Distance markers are provided practically on all golf courses. Nowadays, most amateur golfers use their own distance measuring devices, such as GPS applications or laser rangefinders. Nevertheless, golf courses stick to tradition and do not resign from providing information on the distance to the green.
The following are most often used to provide information about distances:
- distance stakes / posts with the appropriate color or sign placed on the edge of the fairway
- colored markers embedded on the fairway
- distance plates mounted on sprinklers
- fairway markers
- information boards at the tee
- graphics in birdie books
Before using any such information, always check with Local Rules:
- in which units the distances are expressed (yards or meters)
- to which point the distances are measured (front or center of the green)
Distance markers / stakes
In general the stakes are placed on the edge of the fairway. They usually indicate distances of 100, 150 and 200 yards or meters from the green. Sometimes the stakes indicate also 50 or 250 units. Overall there is no universal method or pattern for marking particular distances. In different courses, the distance markers have their own characteristic arrangement of colors, stripes or inscriptions. The marking system, the distance units and the target point are described in the Local Rules. See examples of various yardage stakes shown below.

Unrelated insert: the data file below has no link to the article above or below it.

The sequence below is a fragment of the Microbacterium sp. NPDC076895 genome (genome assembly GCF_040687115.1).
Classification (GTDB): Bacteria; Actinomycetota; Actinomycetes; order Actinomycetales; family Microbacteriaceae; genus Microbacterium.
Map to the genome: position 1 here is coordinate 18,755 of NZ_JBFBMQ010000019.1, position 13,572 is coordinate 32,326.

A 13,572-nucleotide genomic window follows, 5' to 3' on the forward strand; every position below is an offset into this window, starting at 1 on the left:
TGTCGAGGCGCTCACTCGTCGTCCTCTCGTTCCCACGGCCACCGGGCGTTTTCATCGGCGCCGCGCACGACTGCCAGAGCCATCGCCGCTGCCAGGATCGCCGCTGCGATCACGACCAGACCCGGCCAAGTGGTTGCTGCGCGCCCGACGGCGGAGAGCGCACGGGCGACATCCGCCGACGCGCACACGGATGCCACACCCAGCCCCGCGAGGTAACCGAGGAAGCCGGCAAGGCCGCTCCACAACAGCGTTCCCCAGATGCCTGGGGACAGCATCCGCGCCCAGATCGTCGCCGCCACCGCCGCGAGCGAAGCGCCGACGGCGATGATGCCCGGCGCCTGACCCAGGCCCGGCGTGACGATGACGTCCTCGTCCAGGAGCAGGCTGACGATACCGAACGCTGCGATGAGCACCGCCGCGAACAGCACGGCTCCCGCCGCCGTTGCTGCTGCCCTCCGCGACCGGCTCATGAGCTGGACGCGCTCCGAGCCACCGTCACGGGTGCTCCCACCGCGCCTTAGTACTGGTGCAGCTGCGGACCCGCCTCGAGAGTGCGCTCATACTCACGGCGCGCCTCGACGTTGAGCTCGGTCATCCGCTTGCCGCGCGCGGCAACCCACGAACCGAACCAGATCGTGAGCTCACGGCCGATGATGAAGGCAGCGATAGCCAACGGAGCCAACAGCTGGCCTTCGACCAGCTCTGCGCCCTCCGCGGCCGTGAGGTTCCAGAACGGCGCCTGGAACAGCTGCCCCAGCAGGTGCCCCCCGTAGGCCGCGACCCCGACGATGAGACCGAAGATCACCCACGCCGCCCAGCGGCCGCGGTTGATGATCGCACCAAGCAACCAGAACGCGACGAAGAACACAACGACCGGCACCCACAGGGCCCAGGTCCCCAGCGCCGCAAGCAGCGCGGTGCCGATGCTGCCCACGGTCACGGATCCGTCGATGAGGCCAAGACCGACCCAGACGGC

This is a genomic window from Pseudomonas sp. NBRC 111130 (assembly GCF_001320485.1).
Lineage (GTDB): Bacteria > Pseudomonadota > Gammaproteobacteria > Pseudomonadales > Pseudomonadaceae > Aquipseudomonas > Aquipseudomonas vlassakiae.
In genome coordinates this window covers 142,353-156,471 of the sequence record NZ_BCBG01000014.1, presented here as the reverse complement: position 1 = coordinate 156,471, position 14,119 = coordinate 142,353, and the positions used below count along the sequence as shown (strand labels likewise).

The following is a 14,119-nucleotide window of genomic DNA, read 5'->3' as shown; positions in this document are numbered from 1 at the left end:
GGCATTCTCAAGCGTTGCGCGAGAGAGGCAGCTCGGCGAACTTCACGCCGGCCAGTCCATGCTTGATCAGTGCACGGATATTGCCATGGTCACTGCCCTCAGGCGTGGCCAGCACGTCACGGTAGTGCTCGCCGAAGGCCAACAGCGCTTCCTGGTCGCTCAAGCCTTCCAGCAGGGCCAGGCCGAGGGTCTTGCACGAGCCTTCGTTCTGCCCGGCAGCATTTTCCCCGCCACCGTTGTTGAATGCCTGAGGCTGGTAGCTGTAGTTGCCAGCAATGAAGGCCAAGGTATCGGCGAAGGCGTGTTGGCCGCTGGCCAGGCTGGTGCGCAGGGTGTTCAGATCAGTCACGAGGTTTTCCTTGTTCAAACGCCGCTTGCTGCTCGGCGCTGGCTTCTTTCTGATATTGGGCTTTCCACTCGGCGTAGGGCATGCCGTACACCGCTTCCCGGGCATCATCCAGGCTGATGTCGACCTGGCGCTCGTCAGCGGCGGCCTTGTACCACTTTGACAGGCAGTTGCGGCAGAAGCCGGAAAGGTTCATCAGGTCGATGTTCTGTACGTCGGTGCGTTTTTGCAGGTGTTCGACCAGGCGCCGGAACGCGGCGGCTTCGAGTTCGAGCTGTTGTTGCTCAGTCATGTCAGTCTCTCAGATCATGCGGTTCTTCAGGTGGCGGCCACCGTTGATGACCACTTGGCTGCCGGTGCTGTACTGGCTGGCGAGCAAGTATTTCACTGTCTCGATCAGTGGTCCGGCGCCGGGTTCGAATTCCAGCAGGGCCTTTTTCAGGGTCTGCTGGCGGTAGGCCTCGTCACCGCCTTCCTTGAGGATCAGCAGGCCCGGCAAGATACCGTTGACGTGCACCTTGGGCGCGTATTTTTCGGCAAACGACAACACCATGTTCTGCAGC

Distance data on sprinklers
Exact distances to the green are often engraved on plates attached to the sprinkler heads on the fairway. Naturally the distance units and the target points are the same as for the distance stakes. See an example of such plate shown below.
Fairway markers are originally used to indicate the direction of play in cases where the player cannot see the landing zone on the fairway or the green. Additionally, they may (but also may not) indicate the distance to the green. If fairway markers indicate distances, in most cases they are placed 100, 150 or 200 yards/meters from the green. This information is always included in the Local Rules.
Information boards at teeing areas
The boards usually only give general information about the shape and the total length of the hole. However, some courses provide more detailed information and also show other distances. See examples of different solutions in the photos below.
Most golf courses issue their birdie books. These are available in print and / or on the course’s web page and contain the most accurate information on all distances on all holes. See below an example of a birdie book printed by the Alhaurin Golf in Spain which shows the shape and other details of the hole.
update: November 2021